Most buyers of cyber insurance are set to see increases. For companies renewing policies: up to a 10% hike. For companies with recent claims or incidents: about 10%-15% increases. Showing a higher investment in security and improvement of internal controls is one way to try to score a premium decrease. 

One area declining is rates for directors' and officers' insurance. Public companies should see rates declining up to 10%. Private and nonprofits: a decline of up to 5%. Legal costs for businesses will increase about 3%-5% next year, on average. Look for accounting costs for a typical company to increase up to 10%, reflecting the higher labor costs for accounting companies as they raise wages.

Travel Expenses

Domestic airfares: up moderately in 2024. Fares will inch up this year ahead of the November and December holidays, as they always do, then likely remain at or above prepandemic levels well into next year. If possible, book 2024 trips now to avoid the fare increases. Note that unpredictable fuel prices could up-end forecasts. 

Hotel rates: inching up, about 3.5% higher, or about $5 per night. 

Car rental rates: heading higher. Look for rates to peak at 5% higher by early spring 2024. Ridesharing services often offer a money-saving alternative and it’s typically cheaper to book a car from an off-site rental site vs an airport.

Building Costs

Office rents are up just 1% for both asking and effective rents as vacancy rates stay elevated. Expect fewer concessions, such as rent-free months, than in past years. 

Retail space: flat or rising 2%-3%, on average, with demand staying high. 

Warehouse rents: up 5%-10% with record-low vacancies. Strong demand comes from companies wanting to stockpile larger inventories and e-commerce sellers.


Budget a bit more for tech and telecom, though deals will likely be available in certain segments. PC prices are set to fall this year by about 3% on soft demand and will be flat or up just a bit in 2024. Consumer demand will stay weak next year, but business demand will pick up. Premium PCs and laptops chock-full of features will be pricey.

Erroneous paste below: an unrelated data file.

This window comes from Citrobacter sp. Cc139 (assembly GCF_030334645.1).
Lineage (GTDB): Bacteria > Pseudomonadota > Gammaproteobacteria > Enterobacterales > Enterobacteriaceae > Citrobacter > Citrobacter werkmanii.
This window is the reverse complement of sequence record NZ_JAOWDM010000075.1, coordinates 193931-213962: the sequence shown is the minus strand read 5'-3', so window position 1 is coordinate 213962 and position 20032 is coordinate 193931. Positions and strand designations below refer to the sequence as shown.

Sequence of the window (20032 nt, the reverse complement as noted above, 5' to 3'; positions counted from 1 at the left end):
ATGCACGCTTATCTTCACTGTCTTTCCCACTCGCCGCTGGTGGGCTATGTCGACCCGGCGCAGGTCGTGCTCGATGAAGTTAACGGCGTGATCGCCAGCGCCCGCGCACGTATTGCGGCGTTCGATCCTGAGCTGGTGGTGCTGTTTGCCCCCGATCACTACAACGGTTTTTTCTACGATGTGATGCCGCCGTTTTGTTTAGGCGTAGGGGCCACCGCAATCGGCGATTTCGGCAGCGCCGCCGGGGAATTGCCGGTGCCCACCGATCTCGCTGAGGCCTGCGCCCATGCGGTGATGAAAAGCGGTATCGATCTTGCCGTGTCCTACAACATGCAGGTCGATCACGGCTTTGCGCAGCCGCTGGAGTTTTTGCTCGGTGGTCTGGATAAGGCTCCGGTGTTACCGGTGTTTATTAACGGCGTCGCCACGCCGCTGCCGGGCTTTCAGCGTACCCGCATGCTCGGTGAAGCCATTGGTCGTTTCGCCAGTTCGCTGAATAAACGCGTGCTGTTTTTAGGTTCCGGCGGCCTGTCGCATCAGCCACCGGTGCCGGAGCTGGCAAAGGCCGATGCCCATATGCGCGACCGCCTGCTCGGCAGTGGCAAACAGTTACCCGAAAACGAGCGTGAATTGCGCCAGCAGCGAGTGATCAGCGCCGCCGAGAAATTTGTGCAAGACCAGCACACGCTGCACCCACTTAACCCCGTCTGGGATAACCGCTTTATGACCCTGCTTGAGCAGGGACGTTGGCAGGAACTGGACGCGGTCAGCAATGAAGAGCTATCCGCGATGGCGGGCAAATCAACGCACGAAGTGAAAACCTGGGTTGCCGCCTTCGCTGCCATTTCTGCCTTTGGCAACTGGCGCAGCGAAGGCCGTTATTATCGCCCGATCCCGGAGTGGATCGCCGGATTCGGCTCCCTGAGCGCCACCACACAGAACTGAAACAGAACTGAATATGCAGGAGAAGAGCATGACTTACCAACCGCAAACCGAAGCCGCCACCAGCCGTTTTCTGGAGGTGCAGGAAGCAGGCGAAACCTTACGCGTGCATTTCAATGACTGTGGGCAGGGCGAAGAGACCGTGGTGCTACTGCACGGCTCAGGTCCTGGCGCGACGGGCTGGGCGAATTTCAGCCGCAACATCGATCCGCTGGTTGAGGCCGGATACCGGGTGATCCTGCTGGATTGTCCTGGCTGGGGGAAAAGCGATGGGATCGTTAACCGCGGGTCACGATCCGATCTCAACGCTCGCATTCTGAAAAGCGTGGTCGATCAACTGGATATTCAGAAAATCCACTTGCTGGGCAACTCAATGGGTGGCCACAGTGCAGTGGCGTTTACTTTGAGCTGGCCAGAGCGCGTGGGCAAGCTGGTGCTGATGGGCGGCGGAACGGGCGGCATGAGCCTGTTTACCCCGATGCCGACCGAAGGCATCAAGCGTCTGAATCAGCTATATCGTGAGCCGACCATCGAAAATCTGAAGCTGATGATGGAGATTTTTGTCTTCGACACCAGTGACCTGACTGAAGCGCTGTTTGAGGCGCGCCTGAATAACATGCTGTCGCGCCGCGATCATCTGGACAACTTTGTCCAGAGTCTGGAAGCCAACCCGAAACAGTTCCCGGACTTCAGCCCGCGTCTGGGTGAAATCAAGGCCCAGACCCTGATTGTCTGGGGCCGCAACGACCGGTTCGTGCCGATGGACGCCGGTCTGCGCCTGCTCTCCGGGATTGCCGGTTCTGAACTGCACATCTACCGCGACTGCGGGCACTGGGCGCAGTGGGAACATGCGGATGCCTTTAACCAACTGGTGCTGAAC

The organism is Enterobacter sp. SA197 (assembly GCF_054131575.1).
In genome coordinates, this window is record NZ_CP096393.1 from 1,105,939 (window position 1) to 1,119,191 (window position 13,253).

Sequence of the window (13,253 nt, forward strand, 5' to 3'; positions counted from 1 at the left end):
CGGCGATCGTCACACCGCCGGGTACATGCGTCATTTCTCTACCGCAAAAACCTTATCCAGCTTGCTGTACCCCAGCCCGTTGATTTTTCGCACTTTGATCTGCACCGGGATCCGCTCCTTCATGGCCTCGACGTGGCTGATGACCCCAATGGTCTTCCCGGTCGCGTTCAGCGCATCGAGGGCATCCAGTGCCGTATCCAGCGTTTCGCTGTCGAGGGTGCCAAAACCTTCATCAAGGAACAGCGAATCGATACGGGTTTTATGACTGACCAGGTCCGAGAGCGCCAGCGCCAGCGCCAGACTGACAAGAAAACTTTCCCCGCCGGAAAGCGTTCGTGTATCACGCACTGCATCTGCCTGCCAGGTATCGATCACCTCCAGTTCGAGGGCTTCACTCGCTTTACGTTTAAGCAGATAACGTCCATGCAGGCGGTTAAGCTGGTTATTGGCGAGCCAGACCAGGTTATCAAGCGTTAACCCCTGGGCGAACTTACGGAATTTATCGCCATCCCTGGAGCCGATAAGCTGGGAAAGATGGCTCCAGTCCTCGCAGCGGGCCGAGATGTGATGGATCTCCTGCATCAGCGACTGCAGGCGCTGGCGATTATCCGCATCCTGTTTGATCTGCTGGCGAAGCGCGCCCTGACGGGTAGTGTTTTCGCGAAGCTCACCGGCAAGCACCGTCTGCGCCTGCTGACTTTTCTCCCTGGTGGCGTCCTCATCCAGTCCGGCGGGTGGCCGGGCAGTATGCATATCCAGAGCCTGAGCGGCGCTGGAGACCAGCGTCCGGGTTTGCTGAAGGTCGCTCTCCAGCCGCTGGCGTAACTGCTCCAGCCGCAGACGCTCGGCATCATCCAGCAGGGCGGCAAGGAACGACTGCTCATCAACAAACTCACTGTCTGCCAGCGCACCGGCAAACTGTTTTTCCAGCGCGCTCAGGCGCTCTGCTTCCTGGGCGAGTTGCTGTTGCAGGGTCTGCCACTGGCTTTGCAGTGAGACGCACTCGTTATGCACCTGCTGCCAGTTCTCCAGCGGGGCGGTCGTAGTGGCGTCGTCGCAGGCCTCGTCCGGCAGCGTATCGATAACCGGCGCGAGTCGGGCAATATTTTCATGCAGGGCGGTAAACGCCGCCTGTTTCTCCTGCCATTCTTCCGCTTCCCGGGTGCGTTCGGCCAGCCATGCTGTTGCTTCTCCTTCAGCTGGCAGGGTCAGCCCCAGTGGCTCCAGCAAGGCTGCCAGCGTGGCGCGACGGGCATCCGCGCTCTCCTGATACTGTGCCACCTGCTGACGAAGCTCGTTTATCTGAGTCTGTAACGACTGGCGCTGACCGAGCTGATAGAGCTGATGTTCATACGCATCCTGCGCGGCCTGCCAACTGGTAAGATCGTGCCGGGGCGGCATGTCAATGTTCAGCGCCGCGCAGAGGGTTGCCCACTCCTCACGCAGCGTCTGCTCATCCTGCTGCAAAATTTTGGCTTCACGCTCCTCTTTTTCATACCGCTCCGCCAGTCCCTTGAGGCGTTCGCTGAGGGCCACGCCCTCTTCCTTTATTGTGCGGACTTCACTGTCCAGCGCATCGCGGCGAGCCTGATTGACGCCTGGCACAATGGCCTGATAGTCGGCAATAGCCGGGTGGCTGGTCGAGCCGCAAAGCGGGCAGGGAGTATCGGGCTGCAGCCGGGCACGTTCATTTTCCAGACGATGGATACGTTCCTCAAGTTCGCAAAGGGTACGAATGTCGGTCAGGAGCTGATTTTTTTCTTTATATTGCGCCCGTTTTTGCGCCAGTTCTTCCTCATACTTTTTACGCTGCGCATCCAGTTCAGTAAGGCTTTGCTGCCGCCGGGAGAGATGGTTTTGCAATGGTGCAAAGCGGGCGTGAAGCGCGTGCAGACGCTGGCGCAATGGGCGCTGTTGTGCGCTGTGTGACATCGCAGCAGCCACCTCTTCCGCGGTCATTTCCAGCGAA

Weak demand for smartphones and tablets will keep prices in check and there are lots of lower-cost, capable models. Cellular plans are likely to edge up in price as carriers focus on profitability. It pays to shop around for deals. Internet: prices rising for consumers and businesses, though 5G plans offer a cheaper option. 

Artificial intelligence chips will continue to see high prices, with high demand and shortages lingering for Nvidia chips. Though tech giants are the major buyers, more firms are buying chips for in-house AI. Generative AI services, such as ChatGPT, are likely to cost more, though the pricing is still being figured out by providers.

This forecast first appeared in The Kiplinger Letter, which has been running since 1923 and is a collection of concise weekly forecasts on business and economic trends, as well as what to expect from Washington, to help you understand what’s coming up to make the most of your investments and your money. Subscribe to The Kiplinger Letter.

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John Miley
Senior Associate Editor, The Kiplinger Letter

John Miley is a Senior Associate Editor at The Kiplinger Letter. He mainly covers technology, telecom and education, but will jump on other important business topics as needed. In his role, he provides timely forecasts about emerging technologies, business trends and government regulations. He also edits stories for the weekly publication and has written and edited e-mail newsletters.

He joined Kiplinger in August 2010 as a reporter for Kiplinger's Personal Finance magazine, where he wrote stories, fact-checked articles and researched investing data. After two years at the magazine, he moved to the Letter, where he has been for the last decade. He holds a BA from Bates College and a master’s degree in magazine journalism from Northwestern University, where he specialized in business reporting. An avid runner and a former decathlete, he has written about fitness and competed in triathlons.